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Salter-Harris II Fracture of the Distal Phalanx

Salter-Harris II Fracture of the Distal Phalanx


Lisfranc Ligamental Injury

Salter-Harris II Fracture of the Distal Phalanx

Avulsion of the Ischial Tuberosity


A 10-year-old boy stubbed his toe while running upstairs barefoot. He presented with tenderness, swelling, and ecchymosis of the left great toe and bleeding in and around the nail fold (A). Radiographs of the left foot revealed a Salter-Harris II fracture of the distal phalanx (B).

Figure AStubbing injuries to the great toe can cause occult open fracture and subsequent osteomyelitis. Such injuries are most common during the summer when children go barefoot and stub their toes on a shallow ridge, such as a sidewalk crack or tree stump that is cut near ground level.1-3 The stubbing results in forceful hyperflexion of the great toe that causes fracture through the growth plate with flexion deformity.

Figure BBleeding in or around the nail fold, at times in association with laceration proximal to the nail fold, suggests an open fracture. At the root of the nail, the dermis of the skin is attached directly to the periosteum with no intervening subcutaneous tissue. This area is directly above the physis. Any fracture of the physis is likely to extend through the adjacent skin to create an open fracture, with substantial risk of contamination of the wound in children who play barefoot. Osteomyelitis has also been reported in patients with fractures of the distal phalanx of the finger, either occult or with associated fingernail avulsion, who did not receive prophylactic antibiotics.4,5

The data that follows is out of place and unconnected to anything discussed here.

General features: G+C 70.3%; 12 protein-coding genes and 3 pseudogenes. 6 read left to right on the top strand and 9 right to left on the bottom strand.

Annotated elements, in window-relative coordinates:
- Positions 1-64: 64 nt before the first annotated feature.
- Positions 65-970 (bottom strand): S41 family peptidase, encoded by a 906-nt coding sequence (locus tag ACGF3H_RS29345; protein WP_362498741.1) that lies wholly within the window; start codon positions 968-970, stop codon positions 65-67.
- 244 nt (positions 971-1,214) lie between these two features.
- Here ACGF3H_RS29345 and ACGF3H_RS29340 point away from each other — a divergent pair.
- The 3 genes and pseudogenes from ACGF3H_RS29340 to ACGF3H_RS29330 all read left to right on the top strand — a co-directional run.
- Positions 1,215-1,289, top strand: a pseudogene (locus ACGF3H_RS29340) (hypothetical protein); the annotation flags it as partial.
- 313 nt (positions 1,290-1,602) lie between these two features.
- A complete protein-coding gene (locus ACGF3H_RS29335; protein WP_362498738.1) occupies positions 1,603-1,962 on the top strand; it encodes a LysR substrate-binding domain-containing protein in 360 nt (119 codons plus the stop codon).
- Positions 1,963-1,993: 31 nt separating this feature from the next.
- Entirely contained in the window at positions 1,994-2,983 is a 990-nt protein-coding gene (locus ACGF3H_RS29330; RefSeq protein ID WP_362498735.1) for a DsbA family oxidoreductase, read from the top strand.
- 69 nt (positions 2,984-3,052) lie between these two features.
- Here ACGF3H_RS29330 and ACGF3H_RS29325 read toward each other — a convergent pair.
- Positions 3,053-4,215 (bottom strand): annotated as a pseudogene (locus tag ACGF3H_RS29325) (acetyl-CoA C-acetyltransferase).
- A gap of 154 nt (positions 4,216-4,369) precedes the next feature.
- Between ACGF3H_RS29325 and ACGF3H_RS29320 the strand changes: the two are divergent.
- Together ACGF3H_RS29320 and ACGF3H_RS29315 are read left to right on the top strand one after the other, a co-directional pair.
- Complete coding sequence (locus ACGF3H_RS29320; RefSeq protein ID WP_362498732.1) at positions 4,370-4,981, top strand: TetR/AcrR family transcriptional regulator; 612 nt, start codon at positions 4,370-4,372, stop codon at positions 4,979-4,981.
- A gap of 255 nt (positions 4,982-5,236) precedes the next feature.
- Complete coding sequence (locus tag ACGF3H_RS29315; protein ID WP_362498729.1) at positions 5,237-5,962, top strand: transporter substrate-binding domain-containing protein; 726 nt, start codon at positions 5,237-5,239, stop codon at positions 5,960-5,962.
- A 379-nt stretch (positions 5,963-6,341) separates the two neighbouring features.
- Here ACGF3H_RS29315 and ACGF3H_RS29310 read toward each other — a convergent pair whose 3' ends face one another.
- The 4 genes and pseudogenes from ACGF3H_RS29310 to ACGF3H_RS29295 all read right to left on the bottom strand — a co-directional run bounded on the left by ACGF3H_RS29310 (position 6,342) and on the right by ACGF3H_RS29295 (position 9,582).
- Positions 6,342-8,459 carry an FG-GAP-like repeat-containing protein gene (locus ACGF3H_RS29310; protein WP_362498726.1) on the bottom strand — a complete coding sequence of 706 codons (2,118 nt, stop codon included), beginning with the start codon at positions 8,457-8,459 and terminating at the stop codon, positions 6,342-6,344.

Treatment of stubbed toe injuries with occult open fractures should include irrigation and debridement, chlorhexidine gluconate soaks, a course of oral antibiotic therapy, and fracture care.

References

REFERENCES:
1. Bahk WJ, Brien EW, Luck JV Jr, Mirra JM. Avulsion of the ischial tuberosity simulating neoplasm—a report of 2 cases. Acta Orthop Scand. 2000;71:211-214.
2. Gidwani S, Jagiello J, Bircher M. Avulsion fracture of the ischial tuberosity in adolescents—an easily missed diagnosis. BMJ. 2004;329:99-100.
3. Bedrettin A, Ertan O. Avulsion of the ischial tuberosity in a young soccer player: six years follow-up. J Sports Sci Med. 2002;1:27-30. http://www.jssm.org/vol1/n1/3/v1-3pdf.pdf. Accessed June 11, 2008.
4. Wootton JR, Cross MJ, Holt KW. Avulsion of the ischial apophysis. The case for open reduction and internal fixation. J Bone Joint Surg Br. 1990;72:625-627.


 
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